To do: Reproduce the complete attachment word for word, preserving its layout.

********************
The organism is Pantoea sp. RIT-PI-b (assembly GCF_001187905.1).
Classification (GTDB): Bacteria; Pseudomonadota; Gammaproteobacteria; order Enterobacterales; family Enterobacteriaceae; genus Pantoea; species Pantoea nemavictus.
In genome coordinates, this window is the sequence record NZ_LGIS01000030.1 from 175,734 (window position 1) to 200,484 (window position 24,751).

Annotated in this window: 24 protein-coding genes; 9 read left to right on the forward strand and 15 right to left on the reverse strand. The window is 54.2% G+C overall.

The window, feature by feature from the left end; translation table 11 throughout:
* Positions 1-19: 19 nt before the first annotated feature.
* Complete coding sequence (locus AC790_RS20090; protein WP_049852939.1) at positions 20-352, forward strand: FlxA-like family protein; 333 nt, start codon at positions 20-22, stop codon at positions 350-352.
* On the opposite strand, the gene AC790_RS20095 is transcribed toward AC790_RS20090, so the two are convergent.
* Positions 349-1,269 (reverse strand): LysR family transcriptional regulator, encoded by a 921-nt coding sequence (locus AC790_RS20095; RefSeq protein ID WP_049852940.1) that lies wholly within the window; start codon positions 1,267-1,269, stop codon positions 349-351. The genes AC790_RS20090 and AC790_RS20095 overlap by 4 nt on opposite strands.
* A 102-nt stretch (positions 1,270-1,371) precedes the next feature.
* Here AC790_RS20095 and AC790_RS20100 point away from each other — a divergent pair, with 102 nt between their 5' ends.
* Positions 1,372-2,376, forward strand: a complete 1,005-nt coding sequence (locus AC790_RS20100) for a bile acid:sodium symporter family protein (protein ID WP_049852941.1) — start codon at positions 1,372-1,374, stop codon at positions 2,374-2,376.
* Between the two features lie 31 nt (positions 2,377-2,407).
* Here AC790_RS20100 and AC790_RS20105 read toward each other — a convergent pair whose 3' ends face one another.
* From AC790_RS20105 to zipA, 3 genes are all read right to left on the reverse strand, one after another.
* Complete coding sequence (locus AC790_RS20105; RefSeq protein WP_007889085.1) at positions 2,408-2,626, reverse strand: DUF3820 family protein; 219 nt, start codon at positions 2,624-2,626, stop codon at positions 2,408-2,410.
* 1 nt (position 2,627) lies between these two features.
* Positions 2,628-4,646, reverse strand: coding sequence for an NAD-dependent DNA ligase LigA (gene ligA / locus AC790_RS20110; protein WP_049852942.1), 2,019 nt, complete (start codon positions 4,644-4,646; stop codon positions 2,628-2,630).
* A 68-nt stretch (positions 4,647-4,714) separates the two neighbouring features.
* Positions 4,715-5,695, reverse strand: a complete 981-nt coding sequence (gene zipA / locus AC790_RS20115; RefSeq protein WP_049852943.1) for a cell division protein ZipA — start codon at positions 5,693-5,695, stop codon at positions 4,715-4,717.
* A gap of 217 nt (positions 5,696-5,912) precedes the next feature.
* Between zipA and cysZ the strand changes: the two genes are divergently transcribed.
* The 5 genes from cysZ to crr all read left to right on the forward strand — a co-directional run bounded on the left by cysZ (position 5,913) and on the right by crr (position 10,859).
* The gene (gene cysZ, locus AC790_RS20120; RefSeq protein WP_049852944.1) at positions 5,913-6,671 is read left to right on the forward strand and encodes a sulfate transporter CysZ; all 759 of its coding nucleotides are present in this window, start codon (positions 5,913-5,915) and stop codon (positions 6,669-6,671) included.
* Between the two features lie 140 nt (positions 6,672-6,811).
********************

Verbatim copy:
The organism is Pantoea sp. RIT-PI-b (assembly GCF_001187905.1).
Classification (GTDB): Bacteria; Pseudomonadota; Gammaproteobacteria; order Enterobacterales; family Enterobacteriaceae; genus Pantoea; species Pantoea nemavictus.
In genome coordinates, this window is the sequence record NZ_LGIS01000030.1 from 175,734 (window position 1) to 200,484 (window position 24,751).

Annotated in this window: 24 protein-coding genes; 9 read left to right on the forward strand and 15 right to left on the reverse strand. The window is 54.2% G+C overall.

The window, feature by feature from the left end; translation table 11 throughout:
* Positions 1-19: 19 nt before the first annotated feature.
* Complete coding sequence (locus AC790_RS20090; protein WP_049852939.1) at positions 20-352, forward strand: FlxA-like family protein; 333 nt, start codon at positions 20-22, stop codon at positions 350-352.
* On the opposite strand, the gene AC790_RS20095 is transcribed toward AC790_RS20090, so the two are convergent.
* Positions 349-1,269 (reverse strand): LysR family transcriptional regulator, encoded by a 921-nt coding sequence (locus AC790_RS20095; RefSeq protein ID WP_049852940.1) that lies wholly within the window; start codon positions 1,267-1,269, stop codon positions 349-351. The genes AC790_RS20090 and AC790_RS20095 overlap by 4 nt on opposite strands.
* A 102-nt stretch (positions 1,270-1,371) precedes the next feature.
* Here AC790_RS20095 and AC790_RS20100 point away from each other — a divergent pair, with 102 nt between their 5' ends.
* Positions 1,372-2,376, forward strand: a complete 1,005-nt coding sequence (locus AC790_RS20100) for a bile acid:sodium symporter family protein (protein ID WP_049852941.1) — start codon at positions 1,372-1,374, stop codon at positions 2,374-2,376.
* Between the two features lie 31 nt (positions 2,377-2,407).
* Here AC790_RS20100 and AC790_RS20105 read toward each other — a convergent pair whose 3' ends face one another.
* From AC790_RS20105 to zipA, 3 genes are all read right to left on the reverse strand, one after another.
* Complete coding sequence (locus AC790_RS20105; RefSeq protein WP_007889085.1) at positions 2,408-2,626, reverse strand: DUF3820 family protein; 219 nt, start codon at positions 2,624-2,626, stop codon at positions 2,408-2,410.
* 1 nt (position 2,627) lies between these two features.
* Positions 2,628-4,646, reverse strand: coding sequence for an NAD-dependent DNA ligase LigA (gene ligA / locus AC790_RS20110; protein WP_049852942.1), 2,019 nt, complete (start codon positions 4,644-4,646; stop codon positions 2,628-2,630).
* A 68-nt stretch (positions 4,647-4,714) separates the two neighbouring features.
* Positions 4,715-5,695, reverse strand: a complete 981-nt coding sequence (gene zipA / locus AC790_RS20115; RefSeq protein WP_049852943.1) for a cell division protein ZipA — start codon at positions 5,693-5,695, stop codon at positions 4,715-4,717.
* A gap of 217 nt (positions 5,696-5,912) precedes the next feature.
* Between zipA and cysZ the strand changes: the two genes are divergently transcribed.
* The 5 genes from cysZ to crr all read left to right on the forward strand — a co-directional run bounded on the left by cysZ (position 5,913) and on the right by crr (position 10,859).
* The gene (gene cysZ, locus AC790_RS20120; RefSeq protein WP_049852944.1) at positions 5,913-6,671 is read left to right on the forward strand and encodes a sulfate transporter CysZ; all 759 of its coding nucleotides are present in this window, start codon (positions 5,913-5,915) and stop codon (positions 6,669-6,671) included.
* Between the two features lie 140 nt (positions 6,672-6,811).